In an interview with The Wall Street Journal, Huawei’s Ren Zhengfei discussed how the Chinese technology giant plans to navigate the trade war and the concerns being raised over whether Huawei’s equipment could be used to spy on the rest of the world for for China, with Mr. Ren saying that the move to curtail Huawei’s access to semiconductors will likely damage the company’s ability to maintain its global telecommunications networks.

“The silicon war pitting the USA and China is escalating daily as we advance in technology. The battle is real and can’t be assumed, though the business impact on Huawei will be limited.”

Engineer Antonio Shem, a Poland-based Kenyan telecommunications engineering expert.

Despite US sanctions however, Huawei braved the dynamic international mobile phone market in 2019, selling 16% of the world’s total mobile phone sales for the year, a feat only second to Samsung whose sales amounted to 20% of the total global market share. 

Huawei essentially surpassed Apple as the second largest mobile smartphone seller in 2019, a development some analysts now see as part of the reasons for the escalating stringent US measures to protect US brands from succumbing to Huawei dominance.

In the Middle East & Africa Region, Huawei alone made 12% of all feature phone sales in 2019, this even as  general feature phone sales in the said region declined by 22% in 2019 in contrast to a similar period in 2018 .

In Africa and especially Kenya, the global top 10% smartphone manufacturers in which Huawei belongs held about 87% of the entire market share as recently as the last quarter of 2019.

A graphic illustration of the Kenyan smartphone market share for the last quarter of 2019/ Source counterpoint.com

The new US restrictions on Huawei could potentially push the Chinese smartphone maker to the periphery of competition in Kenya and open up its market share to vulnerability from competitors in the region.

Experts say Huawei’s competitors in Kenya and most of Africa, including Transsion Group-owned Tecno that currently holds about 44% lion’s share of Kenya’s local mobile phone market, as well as iTel, Samsung, Infinix and Nokia HMD may not benefit at all from the escalating semiconductor trade war currently at Huawei’s doorstep even if Huawei’s mobile phone market share were to be significantly disrupted by the new US sanctions going forward.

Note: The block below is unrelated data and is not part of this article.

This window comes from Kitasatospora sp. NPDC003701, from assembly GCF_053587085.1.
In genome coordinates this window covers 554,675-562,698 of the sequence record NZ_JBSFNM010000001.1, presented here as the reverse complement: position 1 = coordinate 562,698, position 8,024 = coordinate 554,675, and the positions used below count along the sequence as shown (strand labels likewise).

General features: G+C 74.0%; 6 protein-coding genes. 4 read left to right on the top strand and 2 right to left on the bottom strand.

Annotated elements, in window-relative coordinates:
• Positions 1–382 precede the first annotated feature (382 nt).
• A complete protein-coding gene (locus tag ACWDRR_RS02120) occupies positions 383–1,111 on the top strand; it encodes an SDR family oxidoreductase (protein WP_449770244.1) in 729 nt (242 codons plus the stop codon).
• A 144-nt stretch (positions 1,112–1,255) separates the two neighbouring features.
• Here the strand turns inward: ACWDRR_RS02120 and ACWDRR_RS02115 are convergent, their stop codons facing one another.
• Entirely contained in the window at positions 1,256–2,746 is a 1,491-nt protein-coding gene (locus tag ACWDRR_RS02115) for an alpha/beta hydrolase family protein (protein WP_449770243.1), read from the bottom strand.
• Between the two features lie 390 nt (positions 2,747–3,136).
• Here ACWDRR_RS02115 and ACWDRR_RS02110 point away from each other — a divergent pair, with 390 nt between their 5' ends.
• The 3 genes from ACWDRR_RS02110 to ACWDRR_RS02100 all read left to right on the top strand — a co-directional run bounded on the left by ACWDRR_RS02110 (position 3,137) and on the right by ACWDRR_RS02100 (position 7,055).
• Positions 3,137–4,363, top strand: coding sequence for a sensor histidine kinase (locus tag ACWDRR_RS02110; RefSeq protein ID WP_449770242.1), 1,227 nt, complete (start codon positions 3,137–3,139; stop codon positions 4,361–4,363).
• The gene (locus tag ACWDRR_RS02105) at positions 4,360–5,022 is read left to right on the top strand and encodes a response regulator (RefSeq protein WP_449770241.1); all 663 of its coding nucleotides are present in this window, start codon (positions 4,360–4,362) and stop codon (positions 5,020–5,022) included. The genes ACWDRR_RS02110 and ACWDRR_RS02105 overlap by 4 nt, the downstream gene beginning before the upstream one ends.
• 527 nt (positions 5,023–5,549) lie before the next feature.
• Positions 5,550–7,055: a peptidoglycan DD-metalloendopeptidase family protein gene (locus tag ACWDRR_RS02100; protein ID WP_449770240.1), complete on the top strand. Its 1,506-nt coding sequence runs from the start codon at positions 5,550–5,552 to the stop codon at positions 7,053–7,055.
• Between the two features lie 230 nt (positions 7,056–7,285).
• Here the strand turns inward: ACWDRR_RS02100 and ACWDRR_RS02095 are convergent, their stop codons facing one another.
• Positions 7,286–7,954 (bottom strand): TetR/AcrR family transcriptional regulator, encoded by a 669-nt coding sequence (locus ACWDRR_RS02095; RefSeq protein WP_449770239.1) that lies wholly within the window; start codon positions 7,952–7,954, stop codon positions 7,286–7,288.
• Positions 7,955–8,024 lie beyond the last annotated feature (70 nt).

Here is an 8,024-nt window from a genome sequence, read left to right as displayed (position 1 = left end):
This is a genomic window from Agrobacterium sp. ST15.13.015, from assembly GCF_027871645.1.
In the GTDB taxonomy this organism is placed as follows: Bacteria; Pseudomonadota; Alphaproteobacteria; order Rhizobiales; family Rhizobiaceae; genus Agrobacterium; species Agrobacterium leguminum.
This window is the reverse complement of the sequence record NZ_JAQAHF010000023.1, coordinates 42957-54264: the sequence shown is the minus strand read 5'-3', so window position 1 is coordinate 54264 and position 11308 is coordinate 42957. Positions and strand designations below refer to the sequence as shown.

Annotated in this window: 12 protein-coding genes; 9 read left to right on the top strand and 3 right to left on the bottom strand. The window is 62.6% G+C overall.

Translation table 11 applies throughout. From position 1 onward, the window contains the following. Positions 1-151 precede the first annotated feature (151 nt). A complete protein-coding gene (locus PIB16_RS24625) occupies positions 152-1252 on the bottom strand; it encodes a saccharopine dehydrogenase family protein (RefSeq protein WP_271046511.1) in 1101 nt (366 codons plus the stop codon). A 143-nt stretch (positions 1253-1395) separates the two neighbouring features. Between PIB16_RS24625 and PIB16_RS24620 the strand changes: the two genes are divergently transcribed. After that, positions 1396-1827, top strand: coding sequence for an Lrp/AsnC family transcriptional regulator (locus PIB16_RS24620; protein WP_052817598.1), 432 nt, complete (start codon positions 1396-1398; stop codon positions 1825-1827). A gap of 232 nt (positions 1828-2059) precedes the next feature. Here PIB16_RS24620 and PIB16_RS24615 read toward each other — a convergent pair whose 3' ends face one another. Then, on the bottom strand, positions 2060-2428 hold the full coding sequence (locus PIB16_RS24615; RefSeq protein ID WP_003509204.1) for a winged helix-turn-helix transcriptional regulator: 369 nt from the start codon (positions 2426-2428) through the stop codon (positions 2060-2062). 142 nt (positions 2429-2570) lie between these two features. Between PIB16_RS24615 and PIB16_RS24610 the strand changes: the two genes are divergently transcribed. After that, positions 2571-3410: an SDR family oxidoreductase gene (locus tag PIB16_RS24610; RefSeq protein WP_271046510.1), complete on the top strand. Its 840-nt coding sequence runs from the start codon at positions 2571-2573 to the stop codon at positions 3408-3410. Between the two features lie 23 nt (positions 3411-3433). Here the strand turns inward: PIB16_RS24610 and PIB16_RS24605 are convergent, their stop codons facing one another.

“The silicon war pitting the USA and China is escalating daily as we advance in technology. The battle is real and can’t be assumed, though the business impact on Huawei will be limited,” says Eng. Antonio Shem, a Poland-based Kenyan telecommunications engineering expert.  

“Most chip companies did not have a good year in 2019 though we can’t blame that on the current stand-off regarding 5G and semiconductors. While US companies supply components and software used in Huawei Products, the Chinese tech giant holds patents critical for mobile networks such as 5G and have deeply invested into 6G research. The world in future will be more dependent on China since it has become more of a global leader in telecommunications technology industry and is swift in implementing new technologies,” he adds.

But are these wars likely to impact Huawei product prices in third world markets such as Africa and Kenya?  Experts thinks so.

“Since the sanctions are already pushing the company to commit additional resources increasing the costs, we expect a general cost increase in the prices of the products. However, Huawei commodity prices will hardly go higher than what they are now given the stringent competition in these markets, “says Engineer Antonio Shem.

Other experts insist wat perhaps what unsettles US authorities is the fact that Huawei has recently achieved more than half of the market share in the global 5G stations bidding and it could be significantly difficult to replace much of the ground already covered by the Chinese tech firm in the short and medium term.

 The Chinese tech giant launched the Huawei Tiangang, the world’s first core chip specifically designed for 5G base stations early in 2019.

 “This decision (to impose new restrictive US regulations on Huawei) was arbitrary and pernicious, and threatens to undermine the entire industry worldwide. This new rule will impact the expansion, maintenance, and continuous operations of networks worth hundreds of billions of dollars that we have rolled out in more than 170 countries,’ said Huawei in a statement sent to newsrooms in Kenya on Wednesday May 20, 2020.

 

The full long term effects of the new US restrictions and how the semiconductors trade war plays out to the very ultimate end will no doubt not only leave a long lasting footprint on the telecommunications industry but also inform international tech industry trends and relationships for a long time going into the future.